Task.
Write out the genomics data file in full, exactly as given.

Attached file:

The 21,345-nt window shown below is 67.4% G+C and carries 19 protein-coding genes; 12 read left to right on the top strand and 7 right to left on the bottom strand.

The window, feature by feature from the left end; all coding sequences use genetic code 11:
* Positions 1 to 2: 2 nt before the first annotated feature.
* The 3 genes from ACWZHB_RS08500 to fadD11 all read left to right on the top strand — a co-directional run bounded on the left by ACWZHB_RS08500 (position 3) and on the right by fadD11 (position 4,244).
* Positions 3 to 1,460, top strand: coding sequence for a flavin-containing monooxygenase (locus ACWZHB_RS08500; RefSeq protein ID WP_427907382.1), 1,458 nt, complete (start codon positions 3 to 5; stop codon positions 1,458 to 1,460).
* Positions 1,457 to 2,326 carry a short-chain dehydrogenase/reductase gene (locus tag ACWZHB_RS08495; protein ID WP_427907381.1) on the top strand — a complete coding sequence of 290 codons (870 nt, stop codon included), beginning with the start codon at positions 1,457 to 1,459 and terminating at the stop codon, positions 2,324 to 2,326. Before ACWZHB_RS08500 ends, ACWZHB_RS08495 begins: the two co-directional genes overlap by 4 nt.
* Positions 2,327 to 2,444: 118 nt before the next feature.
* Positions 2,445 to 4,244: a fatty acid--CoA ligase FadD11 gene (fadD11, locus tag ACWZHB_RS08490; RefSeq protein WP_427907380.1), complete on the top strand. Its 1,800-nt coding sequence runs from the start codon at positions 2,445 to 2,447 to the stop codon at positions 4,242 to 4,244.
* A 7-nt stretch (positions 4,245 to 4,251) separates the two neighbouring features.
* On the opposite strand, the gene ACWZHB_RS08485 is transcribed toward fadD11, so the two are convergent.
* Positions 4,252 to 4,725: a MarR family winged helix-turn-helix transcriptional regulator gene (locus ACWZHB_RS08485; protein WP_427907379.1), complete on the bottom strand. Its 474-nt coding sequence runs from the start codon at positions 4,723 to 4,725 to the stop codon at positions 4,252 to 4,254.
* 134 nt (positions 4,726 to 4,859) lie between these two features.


The 21,345-nt window shown below is 67.4% G+C and carries 19 protein-coding genes; 12 read left to right on the top strand and 7 right to left on the bottom strand.

The window, feature by feature from the left end; all coding sequences use genetic code 11:
* Positions 1 to 2: 2 nt before the first annotated feature.
* The 3 genes from ACWZHB_RS08500 to fadD11 all read left to right on the top strand — a co-directional run bounded on the left by ACWZHB_RS08500 (position 3) and on the right by fadD11 (position 4,244).
* Positions 3 to 1,460, top strand: coding sequence for a flavin-containing monooxygenase (locus ACWZHB_RS08500; RefSeq protein ID WP_427907382.1), 1,458 nt, complete (start codon positions 3 to 5; stop codon positions 1,458 to 1,460).
* Positions 1,457 to 2,326 carry a short-chain dehydrogenase/reductase gene (locus tag ACWZHB_RS08495; protein ID WP_427907381.1) on the top strand — a complete coding sequence of 290 codons (870 nt, stop codon included), beginning with the start codon at positions 1,457 to 1,459 and terminating at the stop codon, positions 2,324 to 2,326. Before ACWZHB_RS08500 ends, ACWZHB_RS08495 begins: the two co-directional genes overlap by 4 nt.
* Positions 2,327 to 2,444: 118 nt before the next feature.
* Positions 2,445 to 4,244: a fatty acid--CoA ligase FadD11 gene (fadD11, locus tag ACWZHB_RS08490; RefSeq protein WP_427907380.1), complete on the top strand. Its 1,800-nt coding sequence runs from the start codon at positions 2,445 to 2,447 to the stop codon at positions 4,242 to 4,244.
* A 7-nt stretch (positions 4,245 to 4,251) separates the two neighbouring features.
* On the opposite strand, the gene ACWZHB_RS08485 is transcribed toward fadD11, so the two are convergent.
* Positions 4,252 to 4,725: a MarR family winged helix-turn-helix transcriptional regulator gene (locus ACWZHB_RS08485; protein WP_427907379.1), complete on the bottom strand. Its 474-nt coding sequence runs from the start codon at positions 4,723 to 4,725 to the stop codon at positions 4,252 to 4,254.
* 134 nt (positions 4,726 to 4,859) lie between these two features.